Though I've carefully listened to and read his explanations, I remain utterly flummoxed by Mark Levin's implacable opposition to a States' right to invoke its 10th Amendment constitutional authority to defend its citizens from federal usurpations.
Having carefully researched our Founders' intentions with respect to the 9th and 10th Amendments, the notion that States are not permitted to defend their authority and their citizens from federal encroachments and outright lawlessness flies in the face of original intent and commonsense.
Dubbed by Thomas Jefferson the "rightful remedy" to federal usurpation, the meaning of the 10th Amendment is crystal-clear as to what a State's power is in this federal compact. "The powers not delegated [by the States/People] to the United States [the federal government] by the Constitution [Art 1 Sec 8], nor prohibited by it to the States, are reserved to the States respectively, or to the people."
Thus, any powers not specifically delegated to the central government by the Constitution are vested in the States and/or the People AND, similarly, any power not specifically prohibited to the States by the Constitution is vested in the States. Doesn't get clearer than that.
As for the grossly and often deliberately misinterpreted Supremacy Clause, carefully note that the Constitution, of the which the 9th and 10th Amendments are a part, is the Supreme Law of the land--NOT the Supreme Court or any other branch of the federal government, and, of course, most certainly not the States. (If, as many on the left irresponsibly proclaim, the feds are the supreme law of the land, then why have a Constitution at all? Why bother buttressing the notion that we are a republic? In all matters of law, let's simply submit to the central authority and be done with this republican charade.)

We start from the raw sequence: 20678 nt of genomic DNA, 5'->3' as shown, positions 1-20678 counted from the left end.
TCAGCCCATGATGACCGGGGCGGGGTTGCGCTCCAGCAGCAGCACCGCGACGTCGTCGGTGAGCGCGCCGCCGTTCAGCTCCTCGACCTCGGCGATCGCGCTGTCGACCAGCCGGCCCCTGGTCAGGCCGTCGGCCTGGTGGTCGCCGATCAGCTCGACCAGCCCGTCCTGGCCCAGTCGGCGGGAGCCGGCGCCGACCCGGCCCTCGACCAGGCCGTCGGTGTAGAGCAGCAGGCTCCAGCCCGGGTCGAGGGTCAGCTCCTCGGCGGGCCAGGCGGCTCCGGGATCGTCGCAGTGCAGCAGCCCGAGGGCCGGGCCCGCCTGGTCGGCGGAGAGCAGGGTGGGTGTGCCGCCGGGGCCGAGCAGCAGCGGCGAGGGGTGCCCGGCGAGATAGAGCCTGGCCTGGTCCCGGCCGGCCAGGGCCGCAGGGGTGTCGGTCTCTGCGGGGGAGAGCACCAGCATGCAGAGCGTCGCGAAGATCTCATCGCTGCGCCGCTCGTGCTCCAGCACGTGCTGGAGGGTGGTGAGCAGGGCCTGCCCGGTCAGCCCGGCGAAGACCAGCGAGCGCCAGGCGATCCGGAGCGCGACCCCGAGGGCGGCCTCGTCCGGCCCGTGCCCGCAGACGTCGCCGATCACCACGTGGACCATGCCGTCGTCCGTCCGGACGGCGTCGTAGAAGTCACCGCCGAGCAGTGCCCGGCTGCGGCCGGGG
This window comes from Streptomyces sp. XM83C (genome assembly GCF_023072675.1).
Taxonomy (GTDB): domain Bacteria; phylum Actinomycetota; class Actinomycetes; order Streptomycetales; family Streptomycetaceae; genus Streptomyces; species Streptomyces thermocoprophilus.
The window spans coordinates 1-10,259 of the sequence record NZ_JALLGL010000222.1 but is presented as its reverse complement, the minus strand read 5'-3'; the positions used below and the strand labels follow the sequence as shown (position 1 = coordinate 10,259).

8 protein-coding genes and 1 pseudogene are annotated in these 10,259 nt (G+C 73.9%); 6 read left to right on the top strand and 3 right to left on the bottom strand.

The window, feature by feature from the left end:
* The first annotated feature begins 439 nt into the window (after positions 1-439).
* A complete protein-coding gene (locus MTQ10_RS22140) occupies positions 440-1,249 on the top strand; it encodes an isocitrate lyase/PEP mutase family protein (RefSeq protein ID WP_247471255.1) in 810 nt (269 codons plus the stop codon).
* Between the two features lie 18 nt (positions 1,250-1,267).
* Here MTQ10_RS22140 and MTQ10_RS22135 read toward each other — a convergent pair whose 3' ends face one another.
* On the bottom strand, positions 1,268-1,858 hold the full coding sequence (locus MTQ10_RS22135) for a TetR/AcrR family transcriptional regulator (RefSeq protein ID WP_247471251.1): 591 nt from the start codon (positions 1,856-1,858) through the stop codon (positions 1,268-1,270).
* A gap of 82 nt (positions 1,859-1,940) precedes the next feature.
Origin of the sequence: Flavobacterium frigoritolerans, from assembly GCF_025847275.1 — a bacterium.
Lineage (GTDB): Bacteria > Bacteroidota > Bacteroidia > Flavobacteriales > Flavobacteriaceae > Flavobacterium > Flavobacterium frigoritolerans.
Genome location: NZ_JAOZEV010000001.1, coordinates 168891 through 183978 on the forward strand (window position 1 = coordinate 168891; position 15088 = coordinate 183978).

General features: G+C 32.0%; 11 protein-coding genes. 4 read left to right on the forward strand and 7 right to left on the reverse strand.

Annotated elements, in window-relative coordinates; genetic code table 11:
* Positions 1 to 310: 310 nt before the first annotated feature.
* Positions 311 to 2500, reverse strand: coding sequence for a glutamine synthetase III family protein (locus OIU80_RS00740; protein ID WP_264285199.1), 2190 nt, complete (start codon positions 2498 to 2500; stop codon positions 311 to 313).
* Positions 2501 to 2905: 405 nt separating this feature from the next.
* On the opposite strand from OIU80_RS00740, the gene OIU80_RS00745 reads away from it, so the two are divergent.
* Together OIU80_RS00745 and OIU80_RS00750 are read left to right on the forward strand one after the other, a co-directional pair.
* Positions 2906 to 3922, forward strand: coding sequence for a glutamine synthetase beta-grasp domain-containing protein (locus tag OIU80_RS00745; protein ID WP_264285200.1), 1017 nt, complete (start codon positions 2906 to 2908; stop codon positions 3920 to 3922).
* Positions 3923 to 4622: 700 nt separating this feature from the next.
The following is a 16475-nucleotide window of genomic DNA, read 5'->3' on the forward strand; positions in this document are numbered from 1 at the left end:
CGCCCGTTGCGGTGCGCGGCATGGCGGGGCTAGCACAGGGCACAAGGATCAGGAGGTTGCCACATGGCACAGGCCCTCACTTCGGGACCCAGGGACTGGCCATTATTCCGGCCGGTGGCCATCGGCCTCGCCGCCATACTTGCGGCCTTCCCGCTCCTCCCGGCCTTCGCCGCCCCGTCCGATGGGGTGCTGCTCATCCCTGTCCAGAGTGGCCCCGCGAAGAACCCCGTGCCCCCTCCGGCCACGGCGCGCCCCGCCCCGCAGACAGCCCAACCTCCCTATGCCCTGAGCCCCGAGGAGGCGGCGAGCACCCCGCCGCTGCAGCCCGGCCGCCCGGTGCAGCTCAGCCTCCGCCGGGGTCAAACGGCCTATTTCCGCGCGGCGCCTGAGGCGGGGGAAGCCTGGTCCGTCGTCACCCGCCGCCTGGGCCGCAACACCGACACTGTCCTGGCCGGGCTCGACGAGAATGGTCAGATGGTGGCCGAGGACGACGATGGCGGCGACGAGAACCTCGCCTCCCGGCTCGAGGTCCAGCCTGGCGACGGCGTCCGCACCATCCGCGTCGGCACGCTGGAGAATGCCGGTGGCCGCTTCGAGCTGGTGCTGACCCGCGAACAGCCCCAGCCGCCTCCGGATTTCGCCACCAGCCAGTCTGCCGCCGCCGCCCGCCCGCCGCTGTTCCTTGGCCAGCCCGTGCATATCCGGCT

Note the carefully crafted wording of the Supremacy Clause (Art VI, Para 2): "This Constitution, and the Laws of the United States WHICH SHALL BE MADE IN PURSUANCE THEREOF, and all Treaties made, or which shall be made, under the Authority of the United States, shall be the supreme Law of the Land; and the Judges in every State shall be bound thereby, any Thing in the Constitution or Laws of any State to the contrary notwithstanding." Thus, the Supremacy Clause renders federal authority supreme ONLY insofar as the power exercised is within its clearly defined enumerated powers (Art 1 Sec 8). Please carefully re-read that provision. Commit it to memory. And never again permit a modern liberal, jurist or any other authoritarian to deliberately misinterpret or misquote this constitutional provision in order to advance his or her political agenda. Don't let them get away with it--ever!
Also, despite Mr. Levin's mystifying assertion to the contrary, objective research clearly demonstrates that James Madison, "father of the Constitution", did not debunk nullification. Not ever! In truth, Madison took exception not to nullification, but to South Carolina's assertion in 1832 that a State's nullifying a particular federal act/law would stand unless 3/4 of the States voted against that nullifying act. And, of course, that assertion is most certainly in error. That said, in his Notes on Nullification Madison did somewhat temper his enthusiasm for nullification, asserting that while nullification is "a natural right" and is "extra-constitutional" that, as a last resort, it should be invoked but only when there is "insupportable oppression." Clearly concerned about the viability of the union at the time he didn't define what constituted "insupportable oppression", leaving that definition to the individual States themselves. But, again, even in his twilight years when he was genuinely concerned about the union breaking up he did not delegitimatize the nullification remedy at all. In short, on this score Mr. Levin is dead wrong!